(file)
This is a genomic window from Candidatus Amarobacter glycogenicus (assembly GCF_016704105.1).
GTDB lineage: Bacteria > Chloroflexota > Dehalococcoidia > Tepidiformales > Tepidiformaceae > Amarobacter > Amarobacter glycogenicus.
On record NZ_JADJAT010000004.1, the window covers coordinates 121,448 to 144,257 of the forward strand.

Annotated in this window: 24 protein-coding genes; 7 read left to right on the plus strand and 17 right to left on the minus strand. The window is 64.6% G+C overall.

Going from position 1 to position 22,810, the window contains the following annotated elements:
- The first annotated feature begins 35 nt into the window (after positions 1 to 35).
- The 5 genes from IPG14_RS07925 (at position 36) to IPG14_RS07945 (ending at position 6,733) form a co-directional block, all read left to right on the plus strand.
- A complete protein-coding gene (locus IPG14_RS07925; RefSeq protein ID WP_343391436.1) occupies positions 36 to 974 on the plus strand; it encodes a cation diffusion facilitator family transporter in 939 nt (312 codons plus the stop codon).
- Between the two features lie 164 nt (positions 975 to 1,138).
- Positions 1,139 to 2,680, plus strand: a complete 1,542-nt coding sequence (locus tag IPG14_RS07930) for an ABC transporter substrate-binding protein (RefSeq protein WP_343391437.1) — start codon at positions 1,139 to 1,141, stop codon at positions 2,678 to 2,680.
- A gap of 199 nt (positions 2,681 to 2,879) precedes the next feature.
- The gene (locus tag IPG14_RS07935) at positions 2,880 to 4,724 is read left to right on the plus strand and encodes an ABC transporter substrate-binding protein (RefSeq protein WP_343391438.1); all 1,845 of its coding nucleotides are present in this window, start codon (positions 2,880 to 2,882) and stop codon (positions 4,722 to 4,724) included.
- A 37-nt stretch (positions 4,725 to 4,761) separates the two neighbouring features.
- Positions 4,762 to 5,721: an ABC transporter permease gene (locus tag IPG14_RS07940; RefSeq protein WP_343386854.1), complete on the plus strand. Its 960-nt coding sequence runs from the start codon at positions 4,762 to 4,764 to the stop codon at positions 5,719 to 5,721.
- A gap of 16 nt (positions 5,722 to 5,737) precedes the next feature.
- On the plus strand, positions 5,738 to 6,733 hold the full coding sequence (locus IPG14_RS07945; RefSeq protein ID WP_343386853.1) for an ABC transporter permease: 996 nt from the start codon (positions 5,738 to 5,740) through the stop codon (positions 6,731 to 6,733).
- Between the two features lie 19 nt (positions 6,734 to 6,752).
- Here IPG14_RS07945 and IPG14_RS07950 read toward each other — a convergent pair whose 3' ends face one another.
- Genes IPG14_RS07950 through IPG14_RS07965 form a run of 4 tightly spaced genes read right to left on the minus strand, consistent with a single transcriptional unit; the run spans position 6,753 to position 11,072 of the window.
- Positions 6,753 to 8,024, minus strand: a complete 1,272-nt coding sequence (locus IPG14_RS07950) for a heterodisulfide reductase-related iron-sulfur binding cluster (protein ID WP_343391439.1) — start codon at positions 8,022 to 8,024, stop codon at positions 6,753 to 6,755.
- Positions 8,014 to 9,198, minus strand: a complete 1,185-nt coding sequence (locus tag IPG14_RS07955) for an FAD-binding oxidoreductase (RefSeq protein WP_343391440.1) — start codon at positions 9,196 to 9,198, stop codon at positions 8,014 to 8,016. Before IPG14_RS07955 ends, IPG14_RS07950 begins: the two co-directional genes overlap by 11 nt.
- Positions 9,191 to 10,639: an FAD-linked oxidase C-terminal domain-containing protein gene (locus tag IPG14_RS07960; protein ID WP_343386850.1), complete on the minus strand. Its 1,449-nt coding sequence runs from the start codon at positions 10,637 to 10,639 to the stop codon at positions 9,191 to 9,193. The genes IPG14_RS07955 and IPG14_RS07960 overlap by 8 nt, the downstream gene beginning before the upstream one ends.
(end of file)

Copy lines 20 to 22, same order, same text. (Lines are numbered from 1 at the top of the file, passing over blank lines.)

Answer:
- Positions 6,753 to 8,024, minus strand: a complete 1,272-nt coding sequence (locus IPG14_RS07950) for a heterodisulfide reductase-related iron-sulfur binding cluster (protein ID WP_343391439.1) — start codon at positions 8,022 to 8,024, stop codon at positions 6,753 to 6,755.
- Positions 8,014 to 9,198, minus strand: a complete 1,185-nt coding sequence (locus tag IPG14_RS07955) for an FAD-binding oxidoreductase (RefSeq protein WP_343391440.1) — start codon at positions 9,196 to 9,198, stop codon at positions 8,014 to 8,016. Before IPG14_RS07955 ends, IPG14_RS07950 begins: the two co-directional genes overlap by 11 nt.
- Positions 9,191 to 10,639: an FAD-linked oxidase C-terminal domain-containing protein gene (locus tag IPG14_RS07960; protein ID WP_343386850.1), complete on the minus strand. Its 1,449-nt coding sequence runs from the start codon at positions 10,637 to 10,639 to the stop codon at positions 9,191 to 9,193. The genes IPG14_RS07955 and IPG14_RS07960 overlap by 8 nt, the downstream gene beginning before the upstream one ends.